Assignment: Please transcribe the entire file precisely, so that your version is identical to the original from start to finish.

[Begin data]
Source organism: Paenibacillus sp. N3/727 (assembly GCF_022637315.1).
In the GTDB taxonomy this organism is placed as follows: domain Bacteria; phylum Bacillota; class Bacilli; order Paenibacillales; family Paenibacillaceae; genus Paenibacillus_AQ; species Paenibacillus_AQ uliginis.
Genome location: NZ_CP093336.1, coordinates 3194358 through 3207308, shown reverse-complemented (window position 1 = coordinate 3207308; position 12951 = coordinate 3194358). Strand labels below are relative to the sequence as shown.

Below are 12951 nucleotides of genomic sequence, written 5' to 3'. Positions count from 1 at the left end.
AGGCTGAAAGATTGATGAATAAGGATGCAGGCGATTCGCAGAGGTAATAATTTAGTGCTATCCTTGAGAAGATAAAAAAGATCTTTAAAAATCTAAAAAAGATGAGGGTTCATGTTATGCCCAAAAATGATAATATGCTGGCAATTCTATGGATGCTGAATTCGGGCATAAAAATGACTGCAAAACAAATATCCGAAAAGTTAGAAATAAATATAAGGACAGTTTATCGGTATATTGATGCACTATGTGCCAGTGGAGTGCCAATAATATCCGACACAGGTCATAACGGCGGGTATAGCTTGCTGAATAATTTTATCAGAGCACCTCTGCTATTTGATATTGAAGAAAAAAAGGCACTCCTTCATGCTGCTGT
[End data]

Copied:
Source organism: Paenibacillus sp. N3/727 (assembly GCF_022637315.1).
In the GTDB taxonomy this organism is placed as follows: domain Bacteria; phylum Bacillota; class Bacilli; order Paenibacillales; family Paenibacillaceae; genus Paenibacillus_AQ; species Paenibacillus_AQ uliginis.
Genome location: NZ_CP093336.1, coordinates 3194358 through 3207308, shown reverse-complemented (window position 1 = coordinate 3207308; position 12951 = coordinate 3194358). Strand labels below are relative to the sequence as shown.

Below are 12951 nucleotides of genomic sequence, written 5' to 3'. Positions count from 1 at the left end.
AGGCTGAAAGATTGATGAATAAGGATGCAGGCGATTCGCAGAGGTAATAATTTAGTGCTATCCTTGAGAAGATAAAAAAGATCTTTAAAAATCTAAAAAAGATGAGGGTTCATGTTATGCCCAAAAATGATAATATGCTGGCAATTCTATGGATGCTGAATTCGGGCATAAAAATGACTGCAAAACAAATATCCGAAAAGTTAGAAATAAATATAAGGACAGTTTATCGGTATATTGATGCACTATGTGCCAGTGGAGTGCCAATAATATCCGACACAGGTCATAACGGCGGGTATAGCTTGCTGAATAATTTTATCAGAGCACCTCTGCTATTTGATATTGAAGAAAAAAAGGCACTCCTTCATGCTGCTGT